B&W, 1961, 97m.
Directed by Elio Petri
Starring Marcello Mastroianni, Micheline Presle, Cristina Gaioni, Salvo Randone
Arrow Films (Blu-ray & DVD) (UK RB/R2 HD/PAL), Titanus (DVD) (Italy R2 PAL) / WS (1.85:1) (16:9)
Often overlooked in the constellation of directors from Italy's golden age, Elio Petri straddled the line between the art house and grindhouse more precariously than some of his more famous peers like Pasolini, Fellini, Antonioni, et al. Among most English-speaking cinephiles he's best known for two very different dark satires, the dystopian romp The 10th Victim and the Oscar-winning crime film Investigation of a Citizen Above Suspicion, the most celebrated of his multiple collaborations with actor and fellow political hot potato Gian Maria Volonté. However, his entire filmography is a fascinating journey through multiple genres with a focus on masculine identity and guilt, with detours including a psychedelic ghost story (A Quiet Place in the Country), a philosophical drama (I giorni contati), a brilliant political thriller (We Still Kill the Old Way), and a surreal socialist manifesto (Property Is No Longer a Theft).
Before all of these, Petri made his debut on the big screen with L'assassino, a showcase for future 10th Victim star Marcello Mastroianni. The actor appears in virtually every shot in the film as Nello, a Rome antiques dealer roused from bed by the police after his older lover and presumed financial patron, Adalgisa (Presle), turns up dead. At the station he's interrogated by the law including a commissioner (Randone) who seems to be more interested in picking apart this opportunistic upstart than getting at the real truth of the crime. With more than a couple of political skeletons in his past and his actual guilt held in question for much of the running time, he serves as the framework for a string of flashbacks leading up to the murder in the heart of the Eternal City.
As both the packaging and supplements point out a few times, this film was released during a particularly fruitful year including La Dolce Vita and two Antonioni masterworks, L'avventura and La Notte. (It's also worth pointing out it was flanked by other films like Pasolini's Accatone and Pietro Germi's Divorce, Italian Style.) Despite positive reviews, this one has become strangely difficult to see (in English or otherwise) with the film elements falling into disrepair. A massive restoration was finally undertaken under the auspices of Titanus, and the end result is a stellar job indeed with the Arrow release (including both Blu-ray and DVD options) looking as close to immaculate as this film could probably get.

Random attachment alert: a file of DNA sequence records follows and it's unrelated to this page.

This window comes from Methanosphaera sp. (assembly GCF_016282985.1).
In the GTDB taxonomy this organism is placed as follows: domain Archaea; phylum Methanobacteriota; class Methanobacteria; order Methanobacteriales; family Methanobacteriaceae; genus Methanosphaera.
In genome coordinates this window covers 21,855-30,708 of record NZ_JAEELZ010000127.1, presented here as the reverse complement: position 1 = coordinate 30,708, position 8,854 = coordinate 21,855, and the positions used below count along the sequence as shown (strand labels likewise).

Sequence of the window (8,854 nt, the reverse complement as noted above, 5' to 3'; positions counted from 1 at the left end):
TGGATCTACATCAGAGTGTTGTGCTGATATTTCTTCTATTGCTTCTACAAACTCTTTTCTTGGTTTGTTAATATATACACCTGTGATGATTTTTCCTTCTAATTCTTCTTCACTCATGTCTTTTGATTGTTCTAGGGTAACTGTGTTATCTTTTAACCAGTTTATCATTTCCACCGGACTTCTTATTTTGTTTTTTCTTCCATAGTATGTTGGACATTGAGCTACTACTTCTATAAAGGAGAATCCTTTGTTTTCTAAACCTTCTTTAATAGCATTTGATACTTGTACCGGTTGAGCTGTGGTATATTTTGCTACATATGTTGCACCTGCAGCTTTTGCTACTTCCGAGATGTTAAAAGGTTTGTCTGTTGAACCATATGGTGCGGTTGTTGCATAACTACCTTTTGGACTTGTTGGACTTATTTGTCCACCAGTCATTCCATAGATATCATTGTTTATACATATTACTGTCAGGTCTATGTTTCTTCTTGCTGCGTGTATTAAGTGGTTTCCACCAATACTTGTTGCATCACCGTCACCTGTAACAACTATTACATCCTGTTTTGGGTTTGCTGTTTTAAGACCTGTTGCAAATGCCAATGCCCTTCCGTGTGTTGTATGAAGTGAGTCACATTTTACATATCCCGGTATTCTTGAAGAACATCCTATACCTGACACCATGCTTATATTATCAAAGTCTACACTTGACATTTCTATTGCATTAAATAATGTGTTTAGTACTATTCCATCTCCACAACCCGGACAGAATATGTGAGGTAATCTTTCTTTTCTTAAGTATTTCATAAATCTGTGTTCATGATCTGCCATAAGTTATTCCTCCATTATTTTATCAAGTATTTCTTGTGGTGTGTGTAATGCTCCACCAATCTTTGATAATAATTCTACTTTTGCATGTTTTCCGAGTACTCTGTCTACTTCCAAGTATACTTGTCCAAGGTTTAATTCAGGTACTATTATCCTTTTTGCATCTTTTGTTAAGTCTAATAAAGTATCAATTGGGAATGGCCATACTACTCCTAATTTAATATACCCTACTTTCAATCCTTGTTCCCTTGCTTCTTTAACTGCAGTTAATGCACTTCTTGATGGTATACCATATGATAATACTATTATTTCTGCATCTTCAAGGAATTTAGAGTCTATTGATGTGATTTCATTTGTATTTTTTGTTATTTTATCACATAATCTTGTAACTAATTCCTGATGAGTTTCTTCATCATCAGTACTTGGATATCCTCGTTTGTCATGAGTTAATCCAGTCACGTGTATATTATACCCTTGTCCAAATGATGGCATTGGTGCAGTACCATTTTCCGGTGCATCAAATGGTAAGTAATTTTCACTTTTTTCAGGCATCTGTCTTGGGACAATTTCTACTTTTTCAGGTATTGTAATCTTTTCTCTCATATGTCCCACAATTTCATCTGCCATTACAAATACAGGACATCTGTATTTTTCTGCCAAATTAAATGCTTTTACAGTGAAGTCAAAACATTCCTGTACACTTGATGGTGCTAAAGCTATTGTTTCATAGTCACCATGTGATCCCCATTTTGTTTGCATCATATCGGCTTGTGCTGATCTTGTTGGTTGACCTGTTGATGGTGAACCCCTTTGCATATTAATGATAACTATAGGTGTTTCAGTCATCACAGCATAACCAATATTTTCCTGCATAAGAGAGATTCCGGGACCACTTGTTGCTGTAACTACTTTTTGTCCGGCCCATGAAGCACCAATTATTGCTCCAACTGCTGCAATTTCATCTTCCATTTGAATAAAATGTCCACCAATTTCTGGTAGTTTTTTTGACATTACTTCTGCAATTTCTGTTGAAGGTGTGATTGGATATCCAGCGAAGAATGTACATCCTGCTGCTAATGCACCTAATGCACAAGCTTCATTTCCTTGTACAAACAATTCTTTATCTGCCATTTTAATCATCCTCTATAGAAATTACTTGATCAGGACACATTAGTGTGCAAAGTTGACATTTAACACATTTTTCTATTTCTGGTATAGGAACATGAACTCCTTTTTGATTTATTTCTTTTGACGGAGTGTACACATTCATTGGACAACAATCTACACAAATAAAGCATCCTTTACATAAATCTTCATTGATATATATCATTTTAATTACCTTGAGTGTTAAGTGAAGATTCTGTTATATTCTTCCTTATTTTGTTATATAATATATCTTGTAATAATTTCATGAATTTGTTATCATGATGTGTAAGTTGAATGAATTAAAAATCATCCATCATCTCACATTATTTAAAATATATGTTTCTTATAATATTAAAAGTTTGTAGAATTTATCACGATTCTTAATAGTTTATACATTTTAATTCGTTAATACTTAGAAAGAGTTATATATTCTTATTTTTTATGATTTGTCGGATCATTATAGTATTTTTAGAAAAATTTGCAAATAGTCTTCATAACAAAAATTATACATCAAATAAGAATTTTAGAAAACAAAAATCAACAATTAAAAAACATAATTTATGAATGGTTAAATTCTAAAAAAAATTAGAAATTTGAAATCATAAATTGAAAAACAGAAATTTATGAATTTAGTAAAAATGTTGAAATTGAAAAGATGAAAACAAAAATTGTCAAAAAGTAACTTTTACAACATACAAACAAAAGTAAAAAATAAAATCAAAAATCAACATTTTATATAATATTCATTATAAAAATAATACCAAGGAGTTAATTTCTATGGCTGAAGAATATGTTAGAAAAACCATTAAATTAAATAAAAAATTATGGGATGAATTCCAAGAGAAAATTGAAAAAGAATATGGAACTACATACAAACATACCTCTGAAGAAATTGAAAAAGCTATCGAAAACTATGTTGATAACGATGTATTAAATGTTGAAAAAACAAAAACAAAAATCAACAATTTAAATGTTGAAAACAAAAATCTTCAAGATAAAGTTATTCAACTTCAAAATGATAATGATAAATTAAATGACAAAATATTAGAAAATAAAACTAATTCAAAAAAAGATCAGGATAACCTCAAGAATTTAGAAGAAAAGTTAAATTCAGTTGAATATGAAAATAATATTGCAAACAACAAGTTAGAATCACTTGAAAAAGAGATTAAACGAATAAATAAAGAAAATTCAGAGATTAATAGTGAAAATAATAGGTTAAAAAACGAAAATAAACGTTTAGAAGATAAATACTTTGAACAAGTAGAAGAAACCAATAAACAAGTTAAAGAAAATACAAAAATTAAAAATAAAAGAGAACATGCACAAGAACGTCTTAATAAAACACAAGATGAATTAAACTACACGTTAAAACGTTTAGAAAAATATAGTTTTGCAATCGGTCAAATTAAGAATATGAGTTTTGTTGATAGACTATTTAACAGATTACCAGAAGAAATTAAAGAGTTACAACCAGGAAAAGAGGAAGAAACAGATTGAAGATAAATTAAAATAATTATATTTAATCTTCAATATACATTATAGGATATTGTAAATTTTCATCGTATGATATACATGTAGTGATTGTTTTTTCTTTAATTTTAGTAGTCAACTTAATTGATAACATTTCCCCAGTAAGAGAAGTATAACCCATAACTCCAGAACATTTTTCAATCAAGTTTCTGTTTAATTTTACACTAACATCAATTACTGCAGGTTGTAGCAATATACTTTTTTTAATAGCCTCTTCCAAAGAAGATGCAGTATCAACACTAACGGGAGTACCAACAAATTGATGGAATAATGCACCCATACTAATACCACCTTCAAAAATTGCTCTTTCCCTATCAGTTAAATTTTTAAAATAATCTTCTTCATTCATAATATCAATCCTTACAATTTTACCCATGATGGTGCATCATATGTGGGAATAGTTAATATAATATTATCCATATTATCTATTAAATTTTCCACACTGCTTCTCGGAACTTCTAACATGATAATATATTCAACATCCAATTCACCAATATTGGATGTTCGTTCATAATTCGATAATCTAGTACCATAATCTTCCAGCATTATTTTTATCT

Watching the film today, it's impossible to avoid parallels to Investigation of a Citizen Above Suspicion which also used the murder investigation of a woman as the springboard for an ambiguous look at the state of bourgeois affairs and indifference to justice. Of course, this one is marginally more optimistic since we have the more ingratiating Mastroianni in the lead role, brining with him plenty of goodwill from his other work by association. The jazz score by the great Piero Piccioni is also a major plus, as is the evocative cinematography by Carlo Di Palma (who went on to shoot The Red Desert, Blow-Up, and a string of Woody Allen films).
The first legit English-subtitled version on home video, the Arrow release also sports a solid restoration of the original Italian mono audio in addition to the extensive work done on the original film elements. (A lengthy note at the beginning about that process adds an entire minute to the film's running time.)Virtually everyone involved with the film in any capacity has now passed away, but the extras are still worth checking out here. In addition to the theatrical trailer and a liner notes booklet with an essay by Petri expert Camilla Zamboni, there's "Elio Petri and L’assassino," a 9-minute introduction by Italian film scholar Pasquale Iannone who runs through the film's significance in the Italian cinema pantheon and lays out the histories of the major players, all shot from a supremely awkward camera angle. A 51-minute doc produced for Italian television, "Tonino Guerra: A Poet in the Movies" offers a surprisingly rich snapshot of the life of the film's screenwriter, who also penned many Petri and Antonio works as well as such films as Amarcord, Sunflower, and The Wild Eye. However, his creativity stretched far beyond screenwriting as he also explored the visual arts, crafts, and a general zest for life; it's a fine way to cap off a release that's easily one of the year's most essential for lovers of Italian film.